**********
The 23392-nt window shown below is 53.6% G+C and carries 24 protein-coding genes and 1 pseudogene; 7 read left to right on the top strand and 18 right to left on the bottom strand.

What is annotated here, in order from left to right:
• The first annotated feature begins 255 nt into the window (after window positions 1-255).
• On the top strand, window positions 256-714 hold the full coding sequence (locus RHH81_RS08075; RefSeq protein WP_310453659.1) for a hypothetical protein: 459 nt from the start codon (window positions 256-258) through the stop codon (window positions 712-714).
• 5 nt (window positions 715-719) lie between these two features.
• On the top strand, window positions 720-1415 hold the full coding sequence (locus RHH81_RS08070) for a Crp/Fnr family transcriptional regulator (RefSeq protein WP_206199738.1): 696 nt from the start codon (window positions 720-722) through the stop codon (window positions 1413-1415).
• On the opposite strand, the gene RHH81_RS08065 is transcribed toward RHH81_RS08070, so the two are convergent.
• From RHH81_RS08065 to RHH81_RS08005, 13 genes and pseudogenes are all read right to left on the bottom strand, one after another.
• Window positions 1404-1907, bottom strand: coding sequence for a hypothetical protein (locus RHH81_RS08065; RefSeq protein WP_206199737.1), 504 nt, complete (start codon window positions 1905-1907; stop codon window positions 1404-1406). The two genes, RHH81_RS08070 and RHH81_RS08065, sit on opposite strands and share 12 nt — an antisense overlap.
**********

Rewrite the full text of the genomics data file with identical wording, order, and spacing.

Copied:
The 23392-nt window shown below is 53.6% G+C and carries 24 protein-coding genes and 1 pseudogene; 7 read left to right on the top strand and 18 right to left on the bottom strand.

What is annotated here, in order from left to right:
• The first annotated feature begins 255 nt into the window (after window positions 1-255).
• On the top strand, window positions 256-714 hold the full coding sequence (locus RHH81_RS08075; RefSeq protein WP_310453659.1) for a hypothetical protein: 459 nt from the start codon (window positions 256-258) through the stop codon (window positions 712-714).
• 5 nt (window positions 715-719) lie between these two features.
• On the top strand, window positions 720-1415 hold the full coding sequence (locus RHH81_RS08070) for a Crp/Fnr family transcriptional regulator (RefSeq protein WP_206199738.1): 696 nt from the start codon (window positions 720-722) through the stop codon (window positions 1413-1415).
• On the opposite strand, the gene RHH81_RS08065 is transcribed toward RHH81_RS08070, so the two are convergent.
• From RHH81_RS08065 to RHH81_RS08005, 13 genes and pseudogenes are all read right to left on the bottom strand, one after another.
• Window positions 1404-1907, bottom strand: coding sequence for a hypothetical protein (locus RHH81_RS08065; RefSeq protein WP_206199737.1), 504 nt, complete (start codon window positions 1905-1907; stop codon window positions 1404-1406). The two genes, RHH81_RS08070 and RHH81_RS08065, sit on opposite strands and share 12 nt — an antisense overlap.